In order to reduce emissions, the German government has made a public effort to improve public transport by spending money on greener trains and hybrid buses. Additionally, the government has taken steps to adapt heating appliances like wood-burning stoves. Germany ordered replacing these units by 2024 with particulate filters if emissions do not fall by that time, as of 2010.

Social Connection

Even though it may seem strange to include social connections in a list of ten facts about life expectancy in Germany, a person’s social network has a significant influence on their daily decisions.

The FAMILIENwerkSTADT project helps immigrant families in Germany by facilitating their assimilation. In this programme, daycare centres concentrate on giving kids improved access to education. These programmes help to reduce the isolation of immigrant families. Similar to the OECD average of 89 per cent, 90% of Germans are convinced that they know someone outside of their immediate family who they can call on in difficult times.

Healthcare

By recognising people with impairments, the government is able to offer equal healthcare for all of its inhabitants. Every employee has a right to assistance from their employers, such as a customised workspace, special assistance, and part-time options.

Compared to other OECD nations, Germany has invested approximately 0.3 per cent of its GDP in helping those with disabilities.

Work-Life Balance

Work-life balance in Germany

To achieve work-life balance, Germany introduced the Erfolgsfaktor Familie (Family as a Success Factor) initiative in 2015. This programme promoted flexible scheduling for all workers and more reasonably priced childcare.

Germany implemented a parental reform later in the same year in which parents are compensated for taking extra time off. In contrast to the OECD average of 15%, full-time Germans can currently devote 65 per cent (15.6 hours) of their day to personal care.

Civic Engagement

People live longer when they are more content with their lives. In its “strong youth policy infrastructure,” the German government prioritises the needs of the younger generations. Doing this would make people happy and more a part of their community. Estimates for the most recent German elections showed a voter turnout of 76 per cent, far higher than the OECD average of 68 per cent.

Housing

The ability of a person to live a healthy life depends on their ability to live in a clean and safe environment. According to the OECD criteria, there are about 1.8 people per room in German families.

In 1993, the government started a programme to increase housing, and 1.1 million homes were remodelled. In fact, a private indoor flushing toilet is available in 99.8% of all German households.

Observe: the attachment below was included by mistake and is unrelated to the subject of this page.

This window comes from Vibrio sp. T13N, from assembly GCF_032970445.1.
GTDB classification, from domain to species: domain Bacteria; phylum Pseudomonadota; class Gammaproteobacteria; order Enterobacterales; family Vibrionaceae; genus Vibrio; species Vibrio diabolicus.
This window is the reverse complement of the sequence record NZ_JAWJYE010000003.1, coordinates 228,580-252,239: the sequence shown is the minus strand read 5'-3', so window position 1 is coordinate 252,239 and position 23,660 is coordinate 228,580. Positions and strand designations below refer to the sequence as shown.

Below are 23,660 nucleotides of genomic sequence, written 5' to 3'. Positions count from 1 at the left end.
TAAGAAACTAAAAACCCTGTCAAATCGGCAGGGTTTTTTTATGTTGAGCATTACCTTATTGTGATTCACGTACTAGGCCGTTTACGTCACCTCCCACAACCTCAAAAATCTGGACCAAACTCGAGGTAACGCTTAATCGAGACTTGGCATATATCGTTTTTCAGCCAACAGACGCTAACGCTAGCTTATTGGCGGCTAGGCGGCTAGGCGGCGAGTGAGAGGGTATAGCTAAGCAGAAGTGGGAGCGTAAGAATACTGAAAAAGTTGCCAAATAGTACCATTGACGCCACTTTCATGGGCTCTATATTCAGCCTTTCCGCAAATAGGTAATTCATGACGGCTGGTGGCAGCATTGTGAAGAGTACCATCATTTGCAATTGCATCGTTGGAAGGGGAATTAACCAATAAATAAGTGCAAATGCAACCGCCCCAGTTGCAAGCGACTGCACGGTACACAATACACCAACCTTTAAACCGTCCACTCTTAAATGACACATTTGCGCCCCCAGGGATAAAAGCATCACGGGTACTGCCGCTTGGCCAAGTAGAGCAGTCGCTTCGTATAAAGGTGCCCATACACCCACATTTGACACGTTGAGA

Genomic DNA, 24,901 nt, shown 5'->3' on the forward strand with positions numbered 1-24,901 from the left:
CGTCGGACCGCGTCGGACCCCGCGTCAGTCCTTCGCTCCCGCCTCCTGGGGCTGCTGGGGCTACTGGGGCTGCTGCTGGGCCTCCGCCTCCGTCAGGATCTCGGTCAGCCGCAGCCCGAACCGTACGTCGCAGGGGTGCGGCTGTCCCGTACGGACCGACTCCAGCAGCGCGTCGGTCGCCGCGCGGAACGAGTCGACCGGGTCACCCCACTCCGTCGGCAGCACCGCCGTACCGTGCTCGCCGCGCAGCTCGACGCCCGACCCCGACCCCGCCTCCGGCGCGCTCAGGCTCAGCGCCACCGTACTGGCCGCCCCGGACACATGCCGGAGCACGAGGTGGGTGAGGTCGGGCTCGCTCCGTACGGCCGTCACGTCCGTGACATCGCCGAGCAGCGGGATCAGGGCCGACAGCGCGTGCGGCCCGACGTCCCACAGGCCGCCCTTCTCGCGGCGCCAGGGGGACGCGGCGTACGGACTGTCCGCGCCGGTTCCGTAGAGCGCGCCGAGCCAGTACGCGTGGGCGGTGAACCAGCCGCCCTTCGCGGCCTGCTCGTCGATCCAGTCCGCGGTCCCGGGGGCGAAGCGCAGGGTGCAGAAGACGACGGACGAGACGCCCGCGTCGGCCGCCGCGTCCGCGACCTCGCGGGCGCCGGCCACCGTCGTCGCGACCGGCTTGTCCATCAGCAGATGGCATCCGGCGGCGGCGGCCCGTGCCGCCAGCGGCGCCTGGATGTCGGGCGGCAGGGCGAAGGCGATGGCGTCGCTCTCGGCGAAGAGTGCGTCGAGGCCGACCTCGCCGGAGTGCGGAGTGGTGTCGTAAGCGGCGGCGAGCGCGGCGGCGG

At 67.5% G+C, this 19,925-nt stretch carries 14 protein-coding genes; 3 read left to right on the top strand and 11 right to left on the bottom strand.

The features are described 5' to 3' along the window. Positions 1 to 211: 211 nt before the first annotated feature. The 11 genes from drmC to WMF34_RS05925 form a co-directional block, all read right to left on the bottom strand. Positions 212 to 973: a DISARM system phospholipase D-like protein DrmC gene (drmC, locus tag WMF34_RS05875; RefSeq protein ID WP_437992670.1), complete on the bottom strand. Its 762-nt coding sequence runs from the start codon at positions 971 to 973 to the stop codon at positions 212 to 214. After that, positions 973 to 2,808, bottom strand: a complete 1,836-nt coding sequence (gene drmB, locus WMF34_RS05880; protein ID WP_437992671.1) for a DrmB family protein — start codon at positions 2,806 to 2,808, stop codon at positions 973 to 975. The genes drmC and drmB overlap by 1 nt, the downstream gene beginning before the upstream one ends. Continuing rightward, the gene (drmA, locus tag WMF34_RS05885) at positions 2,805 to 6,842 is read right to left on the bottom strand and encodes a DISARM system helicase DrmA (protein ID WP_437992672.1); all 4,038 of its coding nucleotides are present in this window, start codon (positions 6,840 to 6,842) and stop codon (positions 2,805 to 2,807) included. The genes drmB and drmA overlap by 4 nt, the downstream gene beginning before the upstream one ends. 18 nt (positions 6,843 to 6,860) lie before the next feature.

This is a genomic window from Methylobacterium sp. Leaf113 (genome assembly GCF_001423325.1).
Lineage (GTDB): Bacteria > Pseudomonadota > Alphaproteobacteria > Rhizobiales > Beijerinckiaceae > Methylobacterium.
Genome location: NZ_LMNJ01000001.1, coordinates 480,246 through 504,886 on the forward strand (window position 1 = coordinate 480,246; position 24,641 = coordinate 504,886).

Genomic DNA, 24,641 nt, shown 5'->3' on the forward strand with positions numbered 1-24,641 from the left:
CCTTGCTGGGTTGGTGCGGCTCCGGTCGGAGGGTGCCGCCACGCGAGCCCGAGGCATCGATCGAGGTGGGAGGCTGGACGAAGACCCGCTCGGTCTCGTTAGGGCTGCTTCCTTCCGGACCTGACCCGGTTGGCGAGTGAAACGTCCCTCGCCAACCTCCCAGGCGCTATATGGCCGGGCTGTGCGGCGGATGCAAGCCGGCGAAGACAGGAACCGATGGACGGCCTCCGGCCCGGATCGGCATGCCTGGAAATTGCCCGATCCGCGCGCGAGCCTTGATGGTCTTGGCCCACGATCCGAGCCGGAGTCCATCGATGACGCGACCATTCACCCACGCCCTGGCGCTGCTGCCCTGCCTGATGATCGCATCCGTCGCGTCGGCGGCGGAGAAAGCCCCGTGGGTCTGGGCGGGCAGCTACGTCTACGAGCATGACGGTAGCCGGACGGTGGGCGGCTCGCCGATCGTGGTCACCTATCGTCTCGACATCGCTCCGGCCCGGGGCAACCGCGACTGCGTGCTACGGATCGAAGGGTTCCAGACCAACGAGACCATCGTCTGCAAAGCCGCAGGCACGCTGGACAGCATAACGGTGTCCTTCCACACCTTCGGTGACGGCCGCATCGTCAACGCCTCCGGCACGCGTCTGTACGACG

Personal Security

Personal security is a factor that affects life expectancy as well. While Middle Eastern criminal families significantly threatened public safety, organised crime constituted a severe risk on German streets. The streets “were regarded as a separate territory” prior to the police crackdown. Outsiders were robbed, bullied, and physically assaulted. Germany has a homicide rate of 0.5, compared to the OECD average of 3.7.

Cardiovascular Disease

Cardiovascular disease is the leading cause of death in Germany and has a significant economic impact. In fact, 92 per cent of deaths among persons 65 and older in 2018 were brought on by cardiovascular disease. The government granted the German Heart Centre of the State of Bavaria membership in the German Centre for Cardiovascular Research in order to highlight recent research. The premier facility in Germany for therapeutic interventions and treatments is the German Heart Centre of the State of Bavaria. The Centre will have greater money and opportunity to conduct its research by joining the German Centre for Cardiovascular Research.

Health and Health Insurance in Germany

The social security and healthcare systems in Germany are well-known. So how does Germany’s healthcare system operate?

A combined public-private system serves as its foundation.

Germany’s healthcare system is divided into two: Private health insurance (Private Krankenversicherung) and Public health insurance (Gesetzliche Krankenversicherung), or the statutory healthcare system, as the Germans prefer to call it.

Having health insurance of any kind, whether public or private, is mandated by law in Germany and is even necessary to start a job there.

Normally, your employer in Germany will handle signing you up with a German health insurance provider, but if you prefer to pick your own, they will need your medical insurance details in advance.

Health and Health Insurance In Germany

If you desire private insurance, let your HR colleague know before you start your employment because they might register you in the public system.